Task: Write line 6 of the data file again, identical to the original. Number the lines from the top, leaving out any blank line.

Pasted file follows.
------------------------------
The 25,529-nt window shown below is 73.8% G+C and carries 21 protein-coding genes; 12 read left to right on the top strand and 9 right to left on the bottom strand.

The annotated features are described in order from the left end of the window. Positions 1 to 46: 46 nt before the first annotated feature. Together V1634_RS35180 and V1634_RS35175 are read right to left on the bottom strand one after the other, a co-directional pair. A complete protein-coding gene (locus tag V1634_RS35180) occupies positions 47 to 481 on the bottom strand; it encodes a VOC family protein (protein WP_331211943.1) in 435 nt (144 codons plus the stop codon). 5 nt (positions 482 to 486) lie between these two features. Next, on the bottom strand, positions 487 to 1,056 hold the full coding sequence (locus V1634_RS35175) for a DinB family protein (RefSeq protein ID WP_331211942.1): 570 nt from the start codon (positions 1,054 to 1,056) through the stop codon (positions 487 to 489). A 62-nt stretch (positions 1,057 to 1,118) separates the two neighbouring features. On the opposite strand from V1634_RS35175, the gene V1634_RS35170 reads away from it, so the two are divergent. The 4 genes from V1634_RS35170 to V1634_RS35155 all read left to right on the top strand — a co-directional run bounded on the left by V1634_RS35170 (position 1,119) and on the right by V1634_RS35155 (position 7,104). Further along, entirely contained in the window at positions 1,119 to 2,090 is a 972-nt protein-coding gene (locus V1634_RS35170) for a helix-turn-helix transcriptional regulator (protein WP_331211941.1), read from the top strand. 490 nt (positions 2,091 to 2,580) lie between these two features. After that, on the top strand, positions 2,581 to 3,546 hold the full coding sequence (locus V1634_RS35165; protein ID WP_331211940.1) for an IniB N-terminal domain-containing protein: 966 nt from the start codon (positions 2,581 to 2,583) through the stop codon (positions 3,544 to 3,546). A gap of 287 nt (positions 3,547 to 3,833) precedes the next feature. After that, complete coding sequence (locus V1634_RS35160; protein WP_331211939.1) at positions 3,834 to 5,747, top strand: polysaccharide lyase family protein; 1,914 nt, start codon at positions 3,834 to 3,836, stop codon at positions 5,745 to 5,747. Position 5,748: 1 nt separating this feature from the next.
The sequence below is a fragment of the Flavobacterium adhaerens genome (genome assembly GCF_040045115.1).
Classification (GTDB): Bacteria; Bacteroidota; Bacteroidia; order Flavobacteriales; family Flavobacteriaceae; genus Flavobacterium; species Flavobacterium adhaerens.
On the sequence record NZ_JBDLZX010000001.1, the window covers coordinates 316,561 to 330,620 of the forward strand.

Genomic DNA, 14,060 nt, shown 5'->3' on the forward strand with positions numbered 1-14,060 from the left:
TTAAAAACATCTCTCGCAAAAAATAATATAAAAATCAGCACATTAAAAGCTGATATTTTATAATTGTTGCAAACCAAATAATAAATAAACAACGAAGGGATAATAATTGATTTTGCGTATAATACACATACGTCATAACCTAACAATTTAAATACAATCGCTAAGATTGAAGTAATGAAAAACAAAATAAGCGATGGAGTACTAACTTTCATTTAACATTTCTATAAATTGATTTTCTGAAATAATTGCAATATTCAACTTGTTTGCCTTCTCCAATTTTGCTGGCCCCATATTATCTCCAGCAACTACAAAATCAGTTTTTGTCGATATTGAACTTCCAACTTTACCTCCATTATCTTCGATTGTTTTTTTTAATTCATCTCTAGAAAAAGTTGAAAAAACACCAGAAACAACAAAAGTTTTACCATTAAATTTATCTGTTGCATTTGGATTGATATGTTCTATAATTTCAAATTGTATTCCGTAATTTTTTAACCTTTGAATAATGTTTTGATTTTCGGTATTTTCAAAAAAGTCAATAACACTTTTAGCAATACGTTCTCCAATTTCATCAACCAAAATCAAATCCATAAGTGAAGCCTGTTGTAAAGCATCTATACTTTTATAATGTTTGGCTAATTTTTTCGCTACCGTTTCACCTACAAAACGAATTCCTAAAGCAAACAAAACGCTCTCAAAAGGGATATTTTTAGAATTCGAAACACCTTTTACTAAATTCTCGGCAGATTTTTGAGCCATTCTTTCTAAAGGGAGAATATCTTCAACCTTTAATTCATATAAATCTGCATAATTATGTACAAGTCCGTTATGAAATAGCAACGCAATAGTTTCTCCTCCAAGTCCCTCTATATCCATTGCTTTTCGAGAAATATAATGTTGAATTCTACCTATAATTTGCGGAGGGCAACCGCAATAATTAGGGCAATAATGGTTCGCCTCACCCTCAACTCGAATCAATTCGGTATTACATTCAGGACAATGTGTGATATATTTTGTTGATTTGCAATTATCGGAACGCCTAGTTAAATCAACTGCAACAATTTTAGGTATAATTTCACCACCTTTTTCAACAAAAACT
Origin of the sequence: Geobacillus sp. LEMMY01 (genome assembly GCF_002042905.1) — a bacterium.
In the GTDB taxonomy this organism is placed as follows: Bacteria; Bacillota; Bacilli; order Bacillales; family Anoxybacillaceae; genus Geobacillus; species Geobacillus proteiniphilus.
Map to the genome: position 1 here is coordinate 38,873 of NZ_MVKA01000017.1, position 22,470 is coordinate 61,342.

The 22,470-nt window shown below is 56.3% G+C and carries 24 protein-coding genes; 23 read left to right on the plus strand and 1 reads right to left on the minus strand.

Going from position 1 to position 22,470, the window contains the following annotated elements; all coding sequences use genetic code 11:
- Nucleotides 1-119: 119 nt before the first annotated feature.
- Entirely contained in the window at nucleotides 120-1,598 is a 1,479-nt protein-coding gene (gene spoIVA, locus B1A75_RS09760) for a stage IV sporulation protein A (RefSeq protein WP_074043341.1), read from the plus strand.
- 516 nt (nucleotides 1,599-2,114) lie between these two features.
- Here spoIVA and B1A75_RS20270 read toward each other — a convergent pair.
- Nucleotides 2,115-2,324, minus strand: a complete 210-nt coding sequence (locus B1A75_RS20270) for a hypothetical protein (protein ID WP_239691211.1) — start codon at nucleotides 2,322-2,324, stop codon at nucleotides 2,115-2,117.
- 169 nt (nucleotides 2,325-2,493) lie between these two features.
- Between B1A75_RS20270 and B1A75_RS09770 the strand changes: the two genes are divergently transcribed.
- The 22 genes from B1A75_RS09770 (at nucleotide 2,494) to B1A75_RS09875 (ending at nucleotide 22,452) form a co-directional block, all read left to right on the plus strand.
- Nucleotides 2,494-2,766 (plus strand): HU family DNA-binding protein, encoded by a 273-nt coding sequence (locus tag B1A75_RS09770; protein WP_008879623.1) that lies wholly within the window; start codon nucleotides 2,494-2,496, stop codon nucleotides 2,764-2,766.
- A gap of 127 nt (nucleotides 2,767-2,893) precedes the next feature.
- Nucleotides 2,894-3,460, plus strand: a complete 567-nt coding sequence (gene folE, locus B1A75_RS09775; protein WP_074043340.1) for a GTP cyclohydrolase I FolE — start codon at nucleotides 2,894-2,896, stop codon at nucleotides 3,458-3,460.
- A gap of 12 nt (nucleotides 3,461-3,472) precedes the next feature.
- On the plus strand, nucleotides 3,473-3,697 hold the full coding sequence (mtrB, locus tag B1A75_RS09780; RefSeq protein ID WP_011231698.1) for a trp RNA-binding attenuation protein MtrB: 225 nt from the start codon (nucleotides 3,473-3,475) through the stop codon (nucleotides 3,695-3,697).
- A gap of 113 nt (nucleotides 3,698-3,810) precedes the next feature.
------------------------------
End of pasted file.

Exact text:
Genomic DNA, 14,060 nt, shown 5'->3' on the forward strand with positions numbered 1-14,060 from the left: